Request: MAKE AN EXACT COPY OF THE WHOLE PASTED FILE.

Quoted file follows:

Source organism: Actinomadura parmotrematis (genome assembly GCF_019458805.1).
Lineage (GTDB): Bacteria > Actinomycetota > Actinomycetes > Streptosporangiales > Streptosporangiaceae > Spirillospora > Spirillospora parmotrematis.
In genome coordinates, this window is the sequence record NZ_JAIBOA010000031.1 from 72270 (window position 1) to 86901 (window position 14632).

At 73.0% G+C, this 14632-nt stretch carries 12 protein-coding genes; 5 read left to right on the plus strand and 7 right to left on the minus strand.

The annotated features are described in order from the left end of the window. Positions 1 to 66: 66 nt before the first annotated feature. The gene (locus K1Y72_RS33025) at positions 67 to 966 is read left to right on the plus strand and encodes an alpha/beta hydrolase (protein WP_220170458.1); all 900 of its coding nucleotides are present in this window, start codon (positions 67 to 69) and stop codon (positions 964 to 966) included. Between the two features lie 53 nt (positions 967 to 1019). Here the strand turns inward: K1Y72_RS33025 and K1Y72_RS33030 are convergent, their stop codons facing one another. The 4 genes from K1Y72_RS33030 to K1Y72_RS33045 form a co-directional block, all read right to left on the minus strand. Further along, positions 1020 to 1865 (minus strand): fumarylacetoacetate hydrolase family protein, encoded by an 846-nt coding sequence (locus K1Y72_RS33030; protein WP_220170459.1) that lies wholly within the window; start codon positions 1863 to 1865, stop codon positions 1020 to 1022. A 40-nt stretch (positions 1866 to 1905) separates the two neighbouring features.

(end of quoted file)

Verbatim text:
Source organism: Actinomadura parmotrematis (genome assembly GCF_019458805.1).
Lineage (GTDB): Bacteria > Actinomycetota > Actinomycetes > Streptosporangiales > Streptosporangiaceae > Spirillospora > Spirillospora parmotrematis.
In genome coordinates, this window is the sequence record NZ_JAIBOA010000031.1 from 72270 (window position 1) to 86901 (window position 14632).

At 73.0% G+C, this 14632-nt stretch carries 12 protein-coding genes; 5 read left to right on the plus strand and 7 right to left on the minus strand.

The annotated features are described in order from the left end of the window. Positions 1 to 66: 66 nt before the first annotated feature. The gene (locus K1Y72_RS33025) at positions 67 to 966 is read left to right on the plus strand and encodes an alpha/beta hydrolase (protein WP_220170458.1); all 900 of its coding nucleotides are present in this window, start codon (positions 67 to 69) and stop codon (positions 964 to 966) included. Between the two features lie 53 nt (positions 967 to 1019). Here the strand turns inward: K1Y72_RS33025 and K1Y72_RS33030 are convergent, their stop codons facing one another. The 4 genes from K1Y72_RS33030 to K1Y72_RS33045 form a co-directional block, all read right to left on the minus strand. Further along, positions 1020 to 1865 (minus strand): fumarylacetoacetate hydrolase family protein, encoded by an 846-nt coding sequence (locus K1Y72_RS33030; protein WP_220170459.1) that lies wholly within the window; start codon positions 1863 to 1865, stop codon positions 1020 to 1022. A 40-nt stretch (positions 1866 to 1905) separates the two neighbouring features.